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  1. #1
    micwag2's Avatar
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    Mamiya RB67 Questions

    I just bought 2 RB67's from the big auction site. One has a 90mm lens and the other a 180mm lens. I did notice that the camera with the 90mm lens takes a little more effort to cock the shutter than the one that has the 180mm. This may be normal, I'm not sure. Shutter speeds sound OK. The body cocks OK with the lens off and the lens cocks ok when it is off the body. Only seems to bind some when they are together. I'm planning on doing a CLA on them but i haven't worked on these before. Is there a service manual available for these that I can download? Is there anything else I should look at while i'm servicing these two while I'm waiting for the light seals to arrive? Everything on these 2 cameras seems to work but they have been sitting for awhile so I'd rather service them now before loading them and trying to take a few test frames.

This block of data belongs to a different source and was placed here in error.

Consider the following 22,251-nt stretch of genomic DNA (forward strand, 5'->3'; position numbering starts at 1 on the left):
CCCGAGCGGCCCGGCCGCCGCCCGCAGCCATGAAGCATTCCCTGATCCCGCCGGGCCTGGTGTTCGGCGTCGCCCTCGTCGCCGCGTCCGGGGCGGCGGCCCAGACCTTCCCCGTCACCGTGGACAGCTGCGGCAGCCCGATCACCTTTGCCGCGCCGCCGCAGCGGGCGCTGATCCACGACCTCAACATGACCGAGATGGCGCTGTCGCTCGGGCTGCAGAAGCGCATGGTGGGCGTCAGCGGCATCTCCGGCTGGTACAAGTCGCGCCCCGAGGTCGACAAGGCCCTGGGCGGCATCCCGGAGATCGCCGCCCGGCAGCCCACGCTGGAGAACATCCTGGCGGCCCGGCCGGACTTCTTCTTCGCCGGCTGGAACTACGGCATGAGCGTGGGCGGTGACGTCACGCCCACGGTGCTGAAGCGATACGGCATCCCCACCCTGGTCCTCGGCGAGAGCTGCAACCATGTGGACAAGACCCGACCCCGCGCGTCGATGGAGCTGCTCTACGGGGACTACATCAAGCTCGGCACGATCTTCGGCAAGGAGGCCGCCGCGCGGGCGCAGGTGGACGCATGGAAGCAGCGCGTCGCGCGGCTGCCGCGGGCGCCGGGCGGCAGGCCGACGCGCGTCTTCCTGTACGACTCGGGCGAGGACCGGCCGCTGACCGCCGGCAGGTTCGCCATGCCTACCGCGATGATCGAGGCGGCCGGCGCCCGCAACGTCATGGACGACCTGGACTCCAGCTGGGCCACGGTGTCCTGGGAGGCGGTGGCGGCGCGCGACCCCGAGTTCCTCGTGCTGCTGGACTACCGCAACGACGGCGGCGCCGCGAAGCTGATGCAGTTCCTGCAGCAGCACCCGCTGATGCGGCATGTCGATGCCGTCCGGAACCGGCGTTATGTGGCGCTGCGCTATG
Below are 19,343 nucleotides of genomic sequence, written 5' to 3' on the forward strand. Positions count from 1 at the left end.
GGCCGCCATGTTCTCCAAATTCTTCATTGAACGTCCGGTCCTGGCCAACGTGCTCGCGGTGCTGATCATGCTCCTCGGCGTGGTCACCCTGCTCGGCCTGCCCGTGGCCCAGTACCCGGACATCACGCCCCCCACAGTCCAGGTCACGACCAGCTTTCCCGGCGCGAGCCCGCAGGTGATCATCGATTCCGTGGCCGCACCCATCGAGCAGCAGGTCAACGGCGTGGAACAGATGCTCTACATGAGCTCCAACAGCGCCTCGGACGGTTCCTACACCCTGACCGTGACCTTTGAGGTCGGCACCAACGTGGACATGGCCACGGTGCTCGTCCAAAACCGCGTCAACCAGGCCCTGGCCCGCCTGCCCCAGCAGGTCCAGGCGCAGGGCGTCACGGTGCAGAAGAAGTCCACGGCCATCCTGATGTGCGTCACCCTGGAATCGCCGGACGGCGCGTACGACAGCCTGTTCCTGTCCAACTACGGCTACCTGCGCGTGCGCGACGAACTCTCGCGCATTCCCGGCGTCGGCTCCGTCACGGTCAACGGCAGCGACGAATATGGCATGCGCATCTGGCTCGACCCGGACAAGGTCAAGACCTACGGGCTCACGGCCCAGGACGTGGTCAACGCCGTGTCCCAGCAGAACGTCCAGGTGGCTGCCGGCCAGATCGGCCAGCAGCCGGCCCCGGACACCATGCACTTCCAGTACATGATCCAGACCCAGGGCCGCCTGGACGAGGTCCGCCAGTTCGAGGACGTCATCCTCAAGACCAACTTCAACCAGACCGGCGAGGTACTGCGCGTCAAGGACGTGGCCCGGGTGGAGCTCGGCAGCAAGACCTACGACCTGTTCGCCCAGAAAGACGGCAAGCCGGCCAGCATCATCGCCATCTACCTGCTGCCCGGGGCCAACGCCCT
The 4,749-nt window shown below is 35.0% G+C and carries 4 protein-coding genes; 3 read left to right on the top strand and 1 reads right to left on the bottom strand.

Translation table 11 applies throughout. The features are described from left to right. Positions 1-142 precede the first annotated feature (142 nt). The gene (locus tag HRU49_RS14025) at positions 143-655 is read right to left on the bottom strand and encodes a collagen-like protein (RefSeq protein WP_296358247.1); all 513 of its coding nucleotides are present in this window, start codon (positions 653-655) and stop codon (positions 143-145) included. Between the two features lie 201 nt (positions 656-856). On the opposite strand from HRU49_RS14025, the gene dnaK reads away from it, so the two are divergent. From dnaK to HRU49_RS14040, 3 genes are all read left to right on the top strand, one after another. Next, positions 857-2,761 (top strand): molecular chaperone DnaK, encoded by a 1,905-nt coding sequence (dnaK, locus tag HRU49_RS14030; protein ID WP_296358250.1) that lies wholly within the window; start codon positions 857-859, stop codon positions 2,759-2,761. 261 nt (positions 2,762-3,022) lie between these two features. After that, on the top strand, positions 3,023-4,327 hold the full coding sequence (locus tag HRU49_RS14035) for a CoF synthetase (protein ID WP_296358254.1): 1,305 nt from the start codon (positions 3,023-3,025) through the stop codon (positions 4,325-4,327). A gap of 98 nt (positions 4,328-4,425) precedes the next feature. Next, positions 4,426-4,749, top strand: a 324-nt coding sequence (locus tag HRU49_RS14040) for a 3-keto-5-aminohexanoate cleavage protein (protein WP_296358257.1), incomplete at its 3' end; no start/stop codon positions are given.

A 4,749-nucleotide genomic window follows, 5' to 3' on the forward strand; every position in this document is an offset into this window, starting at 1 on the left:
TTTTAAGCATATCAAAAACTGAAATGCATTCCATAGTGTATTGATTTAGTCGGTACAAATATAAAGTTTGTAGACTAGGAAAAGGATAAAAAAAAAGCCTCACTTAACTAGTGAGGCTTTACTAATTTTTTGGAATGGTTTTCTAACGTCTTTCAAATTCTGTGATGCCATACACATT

2. #2

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    I have a pdf "Parts Catalog for Mamiya RB67 Pro S, Camera Body, Roll Film Holder", dated April 1975 which I could send you if it would be of any help. It has exploded views and a parts list. It is 55 pages. It's not a service manual, just a parts catalog.
    Jeff

  3. #3

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    Hi,

    If you've never used the RB67 before, you're in for a real treat - a superbly versatile and fun-to-use camera!
    I was wondering if the force required to cock the shutter is the same when you swop the lenses? This might indicate the one of the lenses has much more "spring tension". Other than that, I guess it could be many things... lubricant that has dried / become too viscose, etc.

    This is a really simple, extremely robust and long-living camera that is difficult to jam up (compared to other waist-level medium format SLRs) - so I wouldn't worry about it too much unless it's too difficult to use comfortably.

    Much more important are light leaks in the film back(s), which they are unfortunately prone to.
    If you can find a 37mm Fisheye, you'll have more fun that what you dreamt is possible with a medium format camera :-)

    Dawid

    Quote Originally Posted by micwag2 View Post